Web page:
I think of myself as a first-generation feminist. Betty Freidan's The Feminine Mystique opened my eyes when I was in my twenties. I earned my Ph.D. and became an outlaw among the doctors' wives I associated with; I wore blue jean suits when they wore silk dresses. I was never a hard-core feminist, I shed my bra only when I thought I could get away with it and I never smoked pot. Much of the sixties escaped me because I was a newlywed, a graduate student, and a new mother, but I staunchly defended women's right to abortion, equal pay, equal opportunity, and freedom. The contributors to True Confessions left me behind in the dust.
In the first part of the book, "Personal Narratives," the writers seem, in one way or another, to be rebelling against their dysfunctional childhoods. As one woman says "I had to do what I could to share the news with other women." I don't relate to several of them who react with matrophobia—the fear of becoming like your mother. My mother gave me great love, taught me to laugh at the silliest things, to love education, and—perhaps her greatest gift—to love cooking. In retrospect, I realize she was dependant, sometimes manipulative, the perfect pre-Freidan wife and mother, but she did what worked for her. And she passed it on to me.
These women speak a language foreign to me: labial politics and labial pedagogy (it has to do with layers but bewilders me completely). Then there were the fathers whose deep and dark private parts were always a secret. Really? I never thought about it much. I had a brother so I knew about male anatomy. No big secret there.
The parents described in the book were unloving and destructive—strident grandmothers, doormat mothers, and critical fathers who never praised their children. Forgiveness runs like a thread throughout the book but these women seem unable to forgive, even one who is cautioned she will never find peace until she forgives her mother. One woman says we are shaped by our sisters—soul sisters as opposed to biological ones.
Cultural backgrounds shape some of these stories as well; there are essays from Jewish, Asian, Islam, Filipino and Indian women. Many write about having a sense of the strength of their foremothers, but still feeling constrained by their culture and powerless when things went wrong.
The happiest essay in this section is by a woman in whose family nurturing men were the cooks and women were relegated to the role of sous chef. Even so, there were things men didn't do like laundry, clearing the table, and washing the dishes. Woman's work was clearly woman's work.
In Part II: Professional Vistas, I am on more familiar ground. Most of these women began their professional careers in the 1960's and 1970's in elite universities while I labored toward a PhD. in English at a small private university in Texas. I know that gender discrimination ruled in those years. I went through graduate school as a teaching fellow with an NDEA fellowship and, at one point, some faculty members suggested that women shouldn't get these fellowships since we had husbands to support us. My husband, a surgical resident, actually brought home $50 a month less than I did.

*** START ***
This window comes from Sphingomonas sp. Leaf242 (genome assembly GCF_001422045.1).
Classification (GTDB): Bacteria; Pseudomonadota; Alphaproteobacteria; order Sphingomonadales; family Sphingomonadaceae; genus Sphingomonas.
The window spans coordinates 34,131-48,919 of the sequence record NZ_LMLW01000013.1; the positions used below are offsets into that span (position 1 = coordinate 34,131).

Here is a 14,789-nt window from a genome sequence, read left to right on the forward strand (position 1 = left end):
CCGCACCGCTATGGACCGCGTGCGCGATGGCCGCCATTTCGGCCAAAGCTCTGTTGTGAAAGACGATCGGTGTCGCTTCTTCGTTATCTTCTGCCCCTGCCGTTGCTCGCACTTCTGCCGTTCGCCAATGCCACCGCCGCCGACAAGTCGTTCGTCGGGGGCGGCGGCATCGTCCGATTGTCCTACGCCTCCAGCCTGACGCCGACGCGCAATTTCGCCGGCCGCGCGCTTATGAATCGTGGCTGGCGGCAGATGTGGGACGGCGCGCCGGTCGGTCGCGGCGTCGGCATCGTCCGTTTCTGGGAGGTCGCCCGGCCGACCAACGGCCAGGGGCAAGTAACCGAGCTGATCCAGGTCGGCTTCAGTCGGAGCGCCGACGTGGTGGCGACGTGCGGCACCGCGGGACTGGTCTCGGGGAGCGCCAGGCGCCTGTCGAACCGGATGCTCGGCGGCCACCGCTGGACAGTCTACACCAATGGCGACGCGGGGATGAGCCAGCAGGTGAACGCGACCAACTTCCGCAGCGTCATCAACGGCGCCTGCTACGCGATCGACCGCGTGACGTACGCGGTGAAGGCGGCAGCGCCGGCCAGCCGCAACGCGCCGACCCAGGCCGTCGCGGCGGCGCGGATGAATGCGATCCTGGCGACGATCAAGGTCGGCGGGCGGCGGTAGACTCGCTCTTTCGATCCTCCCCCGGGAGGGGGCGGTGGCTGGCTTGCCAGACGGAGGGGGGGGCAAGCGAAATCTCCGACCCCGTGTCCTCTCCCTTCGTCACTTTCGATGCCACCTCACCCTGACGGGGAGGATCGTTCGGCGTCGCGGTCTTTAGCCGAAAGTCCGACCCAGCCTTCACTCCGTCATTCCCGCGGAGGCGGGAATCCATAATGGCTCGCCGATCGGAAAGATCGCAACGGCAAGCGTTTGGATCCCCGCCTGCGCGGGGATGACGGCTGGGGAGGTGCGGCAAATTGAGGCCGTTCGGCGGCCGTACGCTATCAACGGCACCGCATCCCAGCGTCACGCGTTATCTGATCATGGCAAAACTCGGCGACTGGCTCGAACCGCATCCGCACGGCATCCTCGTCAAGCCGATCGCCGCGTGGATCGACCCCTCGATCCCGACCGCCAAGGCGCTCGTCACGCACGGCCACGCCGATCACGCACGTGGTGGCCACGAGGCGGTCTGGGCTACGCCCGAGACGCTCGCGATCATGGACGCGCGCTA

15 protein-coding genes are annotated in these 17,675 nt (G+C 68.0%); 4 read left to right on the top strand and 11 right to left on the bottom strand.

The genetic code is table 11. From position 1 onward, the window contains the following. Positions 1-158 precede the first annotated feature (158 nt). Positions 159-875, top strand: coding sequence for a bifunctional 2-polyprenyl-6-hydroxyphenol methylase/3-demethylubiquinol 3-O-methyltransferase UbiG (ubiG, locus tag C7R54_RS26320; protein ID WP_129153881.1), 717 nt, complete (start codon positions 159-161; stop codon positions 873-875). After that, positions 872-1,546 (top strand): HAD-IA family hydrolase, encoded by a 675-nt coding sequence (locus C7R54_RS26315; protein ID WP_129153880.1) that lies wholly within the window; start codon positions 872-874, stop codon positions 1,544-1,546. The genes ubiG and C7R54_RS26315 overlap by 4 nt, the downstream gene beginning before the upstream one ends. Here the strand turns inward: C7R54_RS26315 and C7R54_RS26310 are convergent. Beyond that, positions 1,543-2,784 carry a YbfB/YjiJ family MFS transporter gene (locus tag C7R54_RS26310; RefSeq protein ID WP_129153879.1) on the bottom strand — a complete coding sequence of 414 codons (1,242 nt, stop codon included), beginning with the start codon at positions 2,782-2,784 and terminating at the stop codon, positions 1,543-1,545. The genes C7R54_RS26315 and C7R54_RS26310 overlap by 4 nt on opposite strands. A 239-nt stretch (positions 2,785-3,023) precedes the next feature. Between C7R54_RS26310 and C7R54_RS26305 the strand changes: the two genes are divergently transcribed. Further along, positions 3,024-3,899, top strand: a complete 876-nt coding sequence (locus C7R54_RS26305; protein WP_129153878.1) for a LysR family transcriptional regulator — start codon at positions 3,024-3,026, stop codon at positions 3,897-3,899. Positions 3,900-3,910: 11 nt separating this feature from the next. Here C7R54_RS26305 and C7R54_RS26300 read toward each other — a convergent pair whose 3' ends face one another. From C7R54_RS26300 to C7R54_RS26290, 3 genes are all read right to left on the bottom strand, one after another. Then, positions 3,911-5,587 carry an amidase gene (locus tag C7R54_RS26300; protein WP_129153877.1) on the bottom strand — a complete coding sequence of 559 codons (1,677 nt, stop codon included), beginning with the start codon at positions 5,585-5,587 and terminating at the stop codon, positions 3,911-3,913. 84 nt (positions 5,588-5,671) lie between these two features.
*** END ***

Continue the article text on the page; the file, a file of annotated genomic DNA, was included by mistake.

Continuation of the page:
One woman postulates that misogyny in universities came down to power. Sexual harassment was common as a way to obtain power not love. Faculty ratios of men to women were surprisingly high on the male side. One woman remembers commenting on how few women were on the faculty only to have a male colleague tell her, in effect, that there were a lot of women after WWII because the men were all gone. "But we got rid of them." The phrase stuck with her.
In the 1960's and 1970's lesbians faced a set of unique problems. To preserve their careers they remained in the closet. Many did what was called "front dating," going to events with a homosexual male so they looked "normal." At least that stigma has largely disappeared—a step forward for feminism.
One contributor points out that in the 1970's very little, if any, literature written by women was studied in graduate English programs. Today the topic is prominent in curriculum offerings and scholarly criticism, and some schools have entire sub-departments for Women's Studies. It brings to mind the old saying, "You've come a long way, baby."
Yet, according to one contributor, even today with the proliferation of women in academic departments women are losing ground. The number of women who hold PhDs far outnumber tenured female faculty members and, especially at elite schools, male faculty greatly outnumber female. Some think it's because the issue of feminism has faded and we assume we've finished the work. But women haven't reached the goal of achieving academic equality yet. Their feminist consciousness grew in reaction to their treatment thirty or forty years ago, they ran a good race...but there are still miles to go.
This book is a retrospective look at the women's world of the 1960s and 1970s and how their experiences impelled them toward feminism. I'd be interested in learning what these feminists have to say about the present...and the future.
She lives in Bloomington, Indiana.
Susan Gubar is a Distinguied Professor emerita at Indiana University, coathur of the pioneering work, The MadWoman in the Attic, and co-editor of The Northon Anthology of Literature by Women. Most recently, she is the author of Judas: A Biography.
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